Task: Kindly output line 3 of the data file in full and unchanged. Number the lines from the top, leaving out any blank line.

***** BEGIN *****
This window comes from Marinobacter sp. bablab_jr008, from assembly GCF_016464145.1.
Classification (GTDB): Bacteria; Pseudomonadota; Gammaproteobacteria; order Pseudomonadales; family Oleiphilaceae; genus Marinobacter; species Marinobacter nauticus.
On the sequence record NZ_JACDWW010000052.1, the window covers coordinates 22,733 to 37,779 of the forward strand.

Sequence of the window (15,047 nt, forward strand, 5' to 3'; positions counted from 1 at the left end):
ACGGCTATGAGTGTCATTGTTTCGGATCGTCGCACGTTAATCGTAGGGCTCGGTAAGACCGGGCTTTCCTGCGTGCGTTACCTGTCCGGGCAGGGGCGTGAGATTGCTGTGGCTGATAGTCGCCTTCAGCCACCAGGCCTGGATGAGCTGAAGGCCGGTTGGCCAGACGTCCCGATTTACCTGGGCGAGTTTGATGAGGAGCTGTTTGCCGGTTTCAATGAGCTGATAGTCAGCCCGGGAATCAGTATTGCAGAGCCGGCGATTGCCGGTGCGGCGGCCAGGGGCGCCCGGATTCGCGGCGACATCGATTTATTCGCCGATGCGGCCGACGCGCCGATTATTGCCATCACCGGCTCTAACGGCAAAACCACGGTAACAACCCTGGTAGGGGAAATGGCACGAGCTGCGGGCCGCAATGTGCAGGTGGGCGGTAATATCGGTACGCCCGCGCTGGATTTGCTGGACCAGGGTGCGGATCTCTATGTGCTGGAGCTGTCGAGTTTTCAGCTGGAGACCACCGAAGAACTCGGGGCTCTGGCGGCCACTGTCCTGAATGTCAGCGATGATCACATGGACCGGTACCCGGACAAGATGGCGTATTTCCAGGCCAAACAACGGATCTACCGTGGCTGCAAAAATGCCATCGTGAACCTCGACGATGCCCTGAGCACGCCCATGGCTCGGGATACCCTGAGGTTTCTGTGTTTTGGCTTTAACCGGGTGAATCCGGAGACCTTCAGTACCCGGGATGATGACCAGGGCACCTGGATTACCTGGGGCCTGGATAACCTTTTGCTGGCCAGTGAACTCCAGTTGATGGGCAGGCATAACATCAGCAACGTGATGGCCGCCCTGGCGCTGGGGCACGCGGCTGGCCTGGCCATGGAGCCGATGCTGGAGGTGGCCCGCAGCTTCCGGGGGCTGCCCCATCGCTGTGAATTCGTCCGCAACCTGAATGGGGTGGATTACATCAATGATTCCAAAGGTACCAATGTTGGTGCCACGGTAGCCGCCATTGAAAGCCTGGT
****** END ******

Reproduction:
On the sequence record NZ_JACDWW010000052.1, the window covers coordinates 22,733 to 37,779 of the forward strand.